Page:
Wednesday, 26 July 2017

Glasgow City. Glasgow Tower. Going up or going down?

                                               ALL PHOTOS CLICK FULL SCREEN.
As I'd never been up Glasgow Tower before I thought I'd treat myself and see the view from the observation deck on top of this slim white needle. I've been close to getting up a couple of times in the past but as it only seems to operate in summer and only in light winds below a certain wind strength I've always missed out for one reason or another. This is Glasgow Tower from the Castlemilk/ Croftfoot area.
For once I was lucky and although there was a slight heat haze/smog I could get good photographs. What surprised me the most from this elevated platform was a tightly packed hi rise city centre district as most buildings here are between 10 to 20 levels high but a few modern additions around Charing Cross have made an impact to the overall shape. The Scottish Power building being the most obvious newcomer.
You do get a fine panoramic view and at 127 metres is the tallest freestanding building in Scotland. It is surprisingly exposed up there due to the design and although you feel perfectly safe, or I did anyway, it also feels like a living room sized glass bubble suspended in space exactly 416.666 feet :o) above the city below as you can't see anything of the supporting tower underneath. Just a carpet, a 3 sided curved window of glass and open views all around except under your toes. At £6:50 entry fee for an adult I did think it was worth the money for a 15 minute tour and just enough time up top to take everything in. I still think however it should be open all year round and not subject to such low wind strengths. For instance- I see it is shut today and it's not particularly windy. A ridiculous state of affairs for what should be a major tourist attraction all year round.
A view of the River Clyde passing through the city centre.
The M8 motorway and the Anderston Centre and District.
Kinning Park, The Gorbals and part of Glasgow's South Side.
Riverside Museum, The Tall Ship Glenlee and the Govan ferry which only seems to run sporadically in summer. It started for the Commonwealth Games to take folk from Partick across to Govan to see the famous church and hogback stones there but was only funded for three years I believe. A fast rib and a rowing club also use the Partick/River Kelvin pier here as a base.
Ibrox Stadium on the South Side of Glasgow. Home of Glasgow Rangers.
A view of the nearby Hydro, The Armadildo, The Big Shed, and the Obsidian Sandwich. Some alternative local names for this collection of modern buildings at Finnieston.
More building projects in the same area completed within the last 20 years.
The Waverley Paddle Steamer passing Renfrew on the River Clyde. The last ocean going paddle steamer left in the world which is berthed under Glasgow Tower in spring/summer then around the English south coast in the winter months.
A few months ago we had two new visitors to the area. One was here to stay (hopefully) and a fine addition to our maritime heritage. The Queen Mary.
A closer view of the ship.
Official link and full info with vintage photos here. Not open to the public yet as it awaits full restoration back to its former glory.When you read the history in here it is really amazing this ship is still afloat.

The other craft was this one - The Lady M owned by a Russian billionaire, Mr Alexei Mordashov I believe, and one of the richest men in the world. At over £40 million, more a racing car of the high seas than the usual floating multi deck gin palace, it has very sleek lines and looks fast even standing still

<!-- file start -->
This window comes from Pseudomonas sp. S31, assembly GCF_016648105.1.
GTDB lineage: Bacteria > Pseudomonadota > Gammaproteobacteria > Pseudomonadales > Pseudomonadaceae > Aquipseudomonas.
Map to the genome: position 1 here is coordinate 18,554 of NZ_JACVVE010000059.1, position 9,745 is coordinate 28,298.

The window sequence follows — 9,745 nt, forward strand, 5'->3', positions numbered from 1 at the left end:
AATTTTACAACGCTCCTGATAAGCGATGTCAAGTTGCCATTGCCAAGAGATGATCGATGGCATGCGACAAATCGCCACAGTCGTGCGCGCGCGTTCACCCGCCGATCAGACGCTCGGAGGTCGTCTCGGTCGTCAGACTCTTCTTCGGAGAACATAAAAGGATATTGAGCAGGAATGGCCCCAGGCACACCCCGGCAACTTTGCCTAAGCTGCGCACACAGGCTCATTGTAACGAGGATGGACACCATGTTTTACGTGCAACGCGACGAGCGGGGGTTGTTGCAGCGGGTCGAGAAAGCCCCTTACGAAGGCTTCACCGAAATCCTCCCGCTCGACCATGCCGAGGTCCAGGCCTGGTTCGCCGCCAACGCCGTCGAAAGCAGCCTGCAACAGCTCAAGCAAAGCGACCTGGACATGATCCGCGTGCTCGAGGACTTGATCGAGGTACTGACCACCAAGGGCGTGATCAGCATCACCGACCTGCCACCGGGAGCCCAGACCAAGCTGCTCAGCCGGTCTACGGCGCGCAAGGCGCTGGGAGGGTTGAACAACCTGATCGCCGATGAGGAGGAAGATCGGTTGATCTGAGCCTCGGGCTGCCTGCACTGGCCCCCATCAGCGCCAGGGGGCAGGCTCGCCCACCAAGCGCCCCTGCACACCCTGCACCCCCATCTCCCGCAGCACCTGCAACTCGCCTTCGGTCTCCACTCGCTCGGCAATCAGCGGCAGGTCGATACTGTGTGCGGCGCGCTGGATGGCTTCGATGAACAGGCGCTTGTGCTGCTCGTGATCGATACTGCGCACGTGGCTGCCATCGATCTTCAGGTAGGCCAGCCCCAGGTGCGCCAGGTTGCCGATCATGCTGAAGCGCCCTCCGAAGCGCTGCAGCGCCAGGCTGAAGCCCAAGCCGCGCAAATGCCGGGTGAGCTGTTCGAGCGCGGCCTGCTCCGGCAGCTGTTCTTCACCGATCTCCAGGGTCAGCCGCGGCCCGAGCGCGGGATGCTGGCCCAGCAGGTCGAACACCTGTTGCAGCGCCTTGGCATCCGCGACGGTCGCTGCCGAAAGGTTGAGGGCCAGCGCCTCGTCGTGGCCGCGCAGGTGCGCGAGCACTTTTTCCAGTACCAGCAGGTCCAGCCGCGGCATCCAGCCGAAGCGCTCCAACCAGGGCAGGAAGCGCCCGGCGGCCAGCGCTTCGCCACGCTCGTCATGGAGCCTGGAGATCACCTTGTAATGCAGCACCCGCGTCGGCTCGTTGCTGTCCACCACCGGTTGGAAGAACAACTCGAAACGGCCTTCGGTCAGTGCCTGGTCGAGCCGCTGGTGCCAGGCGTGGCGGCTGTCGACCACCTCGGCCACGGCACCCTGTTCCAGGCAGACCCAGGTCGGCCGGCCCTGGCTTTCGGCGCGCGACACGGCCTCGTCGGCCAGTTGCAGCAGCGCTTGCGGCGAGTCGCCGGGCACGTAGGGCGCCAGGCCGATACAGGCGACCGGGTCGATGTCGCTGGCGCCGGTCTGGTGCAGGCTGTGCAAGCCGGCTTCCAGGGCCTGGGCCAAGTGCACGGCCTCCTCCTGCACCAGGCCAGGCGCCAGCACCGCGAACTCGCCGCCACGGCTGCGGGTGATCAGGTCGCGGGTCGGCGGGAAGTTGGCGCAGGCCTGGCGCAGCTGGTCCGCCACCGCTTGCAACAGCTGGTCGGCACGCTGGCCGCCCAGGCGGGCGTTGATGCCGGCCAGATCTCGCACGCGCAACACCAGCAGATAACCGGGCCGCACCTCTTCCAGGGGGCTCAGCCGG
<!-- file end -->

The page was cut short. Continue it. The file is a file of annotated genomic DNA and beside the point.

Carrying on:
The figurehead on the prow. The owner was not at home when I called and was probably visiting his Highland estates by helicopter as anyone with enough money can still buy huge chunks of Scotland and run it as a private kingdom. Someone informed me later he has land interests here but I couldn't find out any details. He made his money in steel. Wonder what he made of Glasgow?
The rear of this super yacht. I'm sure if he visited the city he would see a very different version of it than I am used to as a local. Still not sure, despite exploring every district over the past couple of years, if Glasgow is flourishing or not. Plenty of new buildings are springing up but at the moment they seem to be mainly upgrades to the three large city universities and attached student flat complexes or cash totems like The Scottish Power building. A large energy provider UK wide.
I did notice Glasgow is now placed 4th behind Leeds at 3rd. London and Birmingham still 1st and 2nd. Glasgow, since the 1930s, has lost almost half its one million plus population within its city boundaries limit. Another surprise was Manchester in 9th place which I thought would be far higher up the table but city populations do not take into account the surrounding urban outlying areas, which in Manchester's case is vast. London also has 10 million plus citizens on some charts depending on how you count up the numbers and districts. Glasgow still has a million plus folk in the greater urban sprawl but not so tightly packed into inner city districts as before so they don't count in the total. Newcastle fares even worse counting this way coming in at a lowly 18th- just above ever growing Brighton at 19th. I find all this social movement of people fascinating but I still haven't grasped the full picture yet as it's a lot easier going up and down the tower than understanding the complexities of modern Britain year by year on a grand interlinked scale. It's also always been easier to work out which cities and towns are growing fastest, like Edinburgh, Leeds? or London rather than static urban developments or gradual long term slow declines. Needless to say most of the post industrial cities and towns in the UK are the hardest hit and many have been in free fall numbers wise for decades. Also white native residents fleeing mass emigration of other ethnic cultures down south are in turn changing the culture, house prices, attitudes, voting habits and aspirations of desired/ increasingly fashionable areas they flock into, which I find slightly ironic :o)